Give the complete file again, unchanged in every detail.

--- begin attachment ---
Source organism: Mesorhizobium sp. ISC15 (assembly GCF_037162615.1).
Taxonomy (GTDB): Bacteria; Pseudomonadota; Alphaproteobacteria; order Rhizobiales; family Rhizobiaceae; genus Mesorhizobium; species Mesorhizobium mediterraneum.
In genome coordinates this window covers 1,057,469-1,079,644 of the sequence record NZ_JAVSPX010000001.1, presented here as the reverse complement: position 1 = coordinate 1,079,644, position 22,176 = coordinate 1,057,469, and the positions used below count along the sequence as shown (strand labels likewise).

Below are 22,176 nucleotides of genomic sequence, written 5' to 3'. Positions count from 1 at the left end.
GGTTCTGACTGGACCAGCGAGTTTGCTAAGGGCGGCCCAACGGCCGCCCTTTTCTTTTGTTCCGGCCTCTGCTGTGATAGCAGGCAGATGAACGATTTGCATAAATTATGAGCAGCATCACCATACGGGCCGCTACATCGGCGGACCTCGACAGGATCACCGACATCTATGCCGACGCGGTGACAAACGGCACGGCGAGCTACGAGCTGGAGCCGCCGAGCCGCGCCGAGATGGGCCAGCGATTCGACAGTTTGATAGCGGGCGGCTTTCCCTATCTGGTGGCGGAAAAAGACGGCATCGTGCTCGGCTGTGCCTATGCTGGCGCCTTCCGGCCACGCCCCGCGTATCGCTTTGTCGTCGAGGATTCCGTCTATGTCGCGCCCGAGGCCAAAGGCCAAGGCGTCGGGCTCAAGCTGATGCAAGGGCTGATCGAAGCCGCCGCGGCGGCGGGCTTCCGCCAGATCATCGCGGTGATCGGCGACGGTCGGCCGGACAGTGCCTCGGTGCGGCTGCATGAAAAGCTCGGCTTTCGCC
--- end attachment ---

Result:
Source organism: Mesorhizobium sp. ISC15 (assembly GCF_037162615.1).
Taxonomy (GTDB): Bacteria; Pseudomonadota; Alphaproteobacteria; order Rhizobiales; family Rhizobiaceae; genus Mesorhizobium; species Mesorhizobium mediterraneum.
In genome coordinates this window covers 1,057,469-1,079,644 of the sequence record NZ_JAVSPX010000001.1, presented here as the reverse complement: position 1 = coordinate 1,079,644, position 22,176 = coordinate 1,057,469, and the positions used below count along the sequence as shown (strand labels likewise).

Below are 22,176 nucleotides of genomic sequence, written 5' to 3'. Positions count from 1 at the left end.
GGTTCTGACTGGACCAGCGAGTTTGCTAAGGGCGGCCCAACGGCCGCCCTTTTCTTTTGTTCCGGCCTCTGCTGTGATAGCAGGCAGATGAACGATTTGCATAAATTATGAGCAGCATCACCATACGGGCCGCTACATCGGCGGACCTCGACAGGATCACCGACATCTATGCCGACGCGGTGACAAACGGCACGGCGAGCTACGAGCTGGAGCCGCCGAGCCGCGCCGAGATGGGCCAGCGATTCGACAGTTTGATAGCGGGCGGCTTTCCCTATCTGGTGGCGGAAAAAGACGGCATCGTGCTCGGCTGTGCCTATGCTGGCGCCTTCCGGCCACGCCCCGCGTATCGCTTTGTCGTCGAGGATTCCGTCTATGTCGCGCCCGAGGCCAAAGGCCAAGGCGTCGGGCTCAAGCTGATGCAAGGGCTGATCGAAGCCGCCGCGGCGGCGGGCTTCCGCCAGATCATCGCGGTGATCGGCGACGGTCGGCCGGACAGTGCCTCGGTGCGGCTGCATGAAAAGCTCGGCTTTCGCC